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Anyone know a good Java IDE for the Pi? I tried downloading Eclipse but it didn't work (probably because it's too heavyweight). I need an IDE with low RAM usage and low memory usage, just so it will actually work :) Help appreciated.

  • 4
    I don't think there's any, but why would you want to run a Java IDE on the Pi? If you want to develop applications for the Pi, you can still run the IDE on your computer and test your app on the Pi - I can give more details if you want. – Blaisorblade Mar 3 '13 at 21:54
  • Blaisorblade, yes please, more details. I'm guessing we can compile everything on a pc but I'm fuzzy about how to package everything for running on the pi. Others might even more info if they'e not familiar with eclipse. – lumpynose Mar 4 '13 at 3:03
  • good points both of you - i want to program on the pi because my laptop is horrendously slow :) – imulsion Mar 4 '13 at 20:53
  • I suggest that you use Ant. It makes it easy to compile without a lot of typing at the command line. – rickz Mar 16 '13 at 16:07
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    @imulsion, is your laptop older than a pentium 300? – John La Rooy May 31 '14 at 11:39
9

A simple lightweight IDE is Geany.

apt-get install geany

Geany - support: java syntax highlight, geany projects to store custom javac compile and java run arguments if needed, you need to specify -classpath to include external java libraries. one button compile/run.

I also recommend looking at DrJava, it is also a lightweight IDE written entirely in Java Swing. DrJava got a built-in powerful "interactive" mode that allows quick experimentation with java expressions similar to using interactive python, thus suitable for use by new java students. DrJava support breakpoint debugging and junit test creation. Installation is a snap you download the latest DrJava .jar and run it:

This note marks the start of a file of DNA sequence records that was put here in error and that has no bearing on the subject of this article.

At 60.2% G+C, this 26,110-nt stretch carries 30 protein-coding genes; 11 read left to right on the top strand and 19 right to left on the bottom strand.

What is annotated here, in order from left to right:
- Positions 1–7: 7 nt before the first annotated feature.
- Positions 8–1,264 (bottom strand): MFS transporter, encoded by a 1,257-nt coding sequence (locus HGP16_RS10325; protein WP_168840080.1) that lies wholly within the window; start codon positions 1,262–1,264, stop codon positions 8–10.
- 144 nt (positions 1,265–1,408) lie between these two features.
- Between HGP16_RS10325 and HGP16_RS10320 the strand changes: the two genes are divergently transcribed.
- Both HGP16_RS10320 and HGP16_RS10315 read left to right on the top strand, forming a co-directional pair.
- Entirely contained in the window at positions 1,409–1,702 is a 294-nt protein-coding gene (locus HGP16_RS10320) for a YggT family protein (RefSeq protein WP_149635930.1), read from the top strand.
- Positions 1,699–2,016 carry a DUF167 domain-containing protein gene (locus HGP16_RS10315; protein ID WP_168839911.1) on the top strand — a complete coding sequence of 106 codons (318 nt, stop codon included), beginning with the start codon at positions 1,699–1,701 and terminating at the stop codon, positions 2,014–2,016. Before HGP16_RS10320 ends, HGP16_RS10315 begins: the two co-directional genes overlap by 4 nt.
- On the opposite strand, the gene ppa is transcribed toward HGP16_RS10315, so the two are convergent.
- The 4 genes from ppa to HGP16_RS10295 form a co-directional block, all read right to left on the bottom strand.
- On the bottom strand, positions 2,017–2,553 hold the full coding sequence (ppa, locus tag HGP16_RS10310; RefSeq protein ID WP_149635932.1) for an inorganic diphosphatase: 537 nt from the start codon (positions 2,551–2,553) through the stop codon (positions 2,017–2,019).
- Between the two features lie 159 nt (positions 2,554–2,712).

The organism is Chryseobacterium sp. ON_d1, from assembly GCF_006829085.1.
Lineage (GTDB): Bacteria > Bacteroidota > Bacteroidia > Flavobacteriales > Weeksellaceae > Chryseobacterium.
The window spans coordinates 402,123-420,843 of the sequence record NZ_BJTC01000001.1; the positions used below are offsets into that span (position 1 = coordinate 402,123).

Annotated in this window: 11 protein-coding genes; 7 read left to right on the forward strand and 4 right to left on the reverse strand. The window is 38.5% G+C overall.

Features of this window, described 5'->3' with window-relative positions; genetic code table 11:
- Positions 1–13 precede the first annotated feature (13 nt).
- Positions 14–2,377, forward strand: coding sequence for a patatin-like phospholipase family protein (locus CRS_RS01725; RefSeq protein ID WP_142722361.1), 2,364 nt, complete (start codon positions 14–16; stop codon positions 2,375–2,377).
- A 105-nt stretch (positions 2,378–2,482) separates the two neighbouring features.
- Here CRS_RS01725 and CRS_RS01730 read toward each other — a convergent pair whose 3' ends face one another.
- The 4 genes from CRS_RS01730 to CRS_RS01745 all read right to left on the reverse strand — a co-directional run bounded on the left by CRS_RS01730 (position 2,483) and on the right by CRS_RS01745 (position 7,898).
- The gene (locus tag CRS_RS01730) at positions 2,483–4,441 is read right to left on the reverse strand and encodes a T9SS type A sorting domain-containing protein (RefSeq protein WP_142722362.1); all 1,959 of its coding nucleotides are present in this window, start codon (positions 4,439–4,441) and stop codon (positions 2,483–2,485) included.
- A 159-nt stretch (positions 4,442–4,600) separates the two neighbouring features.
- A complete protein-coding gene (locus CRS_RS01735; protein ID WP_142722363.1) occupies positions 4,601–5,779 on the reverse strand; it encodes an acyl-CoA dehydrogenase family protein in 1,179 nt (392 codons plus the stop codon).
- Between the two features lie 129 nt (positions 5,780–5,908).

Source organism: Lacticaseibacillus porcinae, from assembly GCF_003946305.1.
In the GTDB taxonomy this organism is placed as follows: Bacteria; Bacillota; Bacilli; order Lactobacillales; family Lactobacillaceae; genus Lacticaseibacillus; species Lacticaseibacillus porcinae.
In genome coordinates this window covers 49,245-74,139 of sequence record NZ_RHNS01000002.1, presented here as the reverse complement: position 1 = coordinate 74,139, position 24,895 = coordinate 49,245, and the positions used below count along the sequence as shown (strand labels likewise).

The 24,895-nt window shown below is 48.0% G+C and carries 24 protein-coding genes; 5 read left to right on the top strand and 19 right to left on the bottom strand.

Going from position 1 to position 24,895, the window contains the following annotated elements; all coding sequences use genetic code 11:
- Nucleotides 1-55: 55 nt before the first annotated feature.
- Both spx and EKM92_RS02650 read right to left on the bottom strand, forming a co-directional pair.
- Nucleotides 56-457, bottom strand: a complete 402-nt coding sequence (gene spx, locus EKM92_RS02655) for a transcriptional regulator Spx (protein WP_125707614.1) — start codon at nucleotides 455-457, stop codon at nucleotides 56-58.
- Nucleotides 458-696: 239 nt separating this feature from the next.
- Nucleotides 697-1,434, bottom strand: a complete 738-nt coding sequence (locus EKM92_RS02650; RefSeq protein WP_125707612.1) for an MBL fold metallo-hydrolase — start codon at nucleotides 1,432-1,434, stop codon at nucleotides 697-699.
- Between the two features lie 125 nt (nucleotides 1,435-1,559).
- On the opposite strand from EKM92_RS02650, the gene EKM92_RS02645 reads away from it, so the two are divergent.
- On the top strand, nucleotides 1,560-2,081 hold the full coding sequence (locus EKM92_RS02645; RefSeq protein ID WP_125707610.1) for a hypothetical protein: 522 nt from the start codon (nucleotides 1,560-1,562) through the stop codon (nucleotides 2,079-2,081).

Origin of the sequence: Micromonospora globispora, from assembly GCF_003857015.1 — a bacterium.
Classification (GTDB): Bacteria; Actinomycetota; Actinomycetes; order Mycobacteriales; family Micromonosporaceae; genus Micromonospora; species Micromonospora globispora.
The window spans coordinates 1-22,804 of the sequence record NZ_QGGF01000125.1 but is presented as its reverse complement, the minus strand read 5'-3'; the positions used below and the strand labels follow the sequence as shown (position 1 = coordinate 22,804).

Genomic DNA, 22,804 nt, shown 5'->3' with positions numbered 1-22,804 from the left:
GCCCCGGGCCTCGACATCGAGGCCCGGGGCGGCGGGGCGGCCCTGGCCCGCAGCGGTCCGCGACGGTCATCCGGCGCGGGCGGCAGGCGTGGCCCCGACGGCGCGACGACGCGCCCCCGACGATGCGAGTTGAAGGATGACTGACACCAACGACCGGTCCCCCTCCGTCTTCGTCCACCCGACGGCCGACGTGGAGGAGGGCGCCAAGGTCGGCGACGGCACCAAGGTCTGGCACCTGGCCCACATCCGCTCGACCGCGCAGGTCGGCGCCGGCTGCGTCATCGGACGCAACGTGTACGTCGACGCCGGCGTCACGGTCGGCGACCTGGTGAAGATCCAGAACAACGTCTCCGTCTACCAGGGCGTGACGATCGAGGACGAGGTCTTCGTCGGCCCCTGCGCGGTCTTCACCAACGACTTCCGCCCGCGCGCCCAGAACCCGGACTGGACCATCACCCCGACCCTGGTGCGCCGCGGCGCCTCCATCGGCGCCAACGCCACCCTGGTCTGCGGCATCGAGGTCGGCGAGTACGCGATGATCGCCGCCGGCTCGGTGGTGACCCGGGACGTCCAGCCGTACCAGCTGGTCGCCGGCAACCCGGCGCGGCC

java -jar drjava-stable-20120818-r5686.jar

http://www.drjava.org/

  • thank you! can't believe this question was closed at one point... – imulsion Mar 21 '13 at 10:32
  • Just my opinion as a professional Java programmer just trying something on a Pi: Geany is a piece 'o crap and DrJava is an equal piece 'o crap. Both have no usable content assistant or organize imports feature. – Mark Jeronimus Nov 1 '17 at 9:36
2

Going a step further from one of the earlier answers and imho an easier alternative:

NO NEED FOR AN IDE :) keep eclipse-like memory hogs off your pi. Or if you really want to be more hardcore, use vim or emacs with syntax highlighting and compile your .java files to .class files via command-line with javac. Or find some light-weight IDE or sublime text / eclipse replacement. However... if you have a stronger alternative system at your disposal (which I suspect most of us have) and can run eclipse on there, then there's no need for extra work.

  • you can develop a java program on any other IDE on another system
  • once you have your program ready, export it as a runnable jar file
  • copy this jar over to your pi (through SCP if on the same network or flashdrive)
  • run this jar on your pi (java -jar [yourJarName.jar])

Caveats: java compatability between where you developed and with the JRE from the pi (or else you'll get the unsupported major/minor exception)

1

You could use BlueJ, it is now optimized for running on the Raspberry Pi.

From version 3.14, BlueJ fully supports the Raspberry Pi

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    BlueJ requires JavaFX. Arm distros of Java JDK don't have JavaFX. What the... – Mark Jeronimus Nov 1 '17 at 9:40
  • Oracle removed the support of JavaFX on ARM with the JDK8u33 at the time of writing this response it was still supported. So you can simply install an older oracle JDK, compile the JDK by yourself and add the support back in or maybe switch to openJDK (not sure if it is supported there). – Simulant Nov 1 '17 at 12:56
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BlueJ is the one. It is the best for beginner's level.

  • 1
    Can you edit and expand your answer to provide a link, a better description and reasons why it is the best? – Greenonline Nov 18 '15 at 19:43

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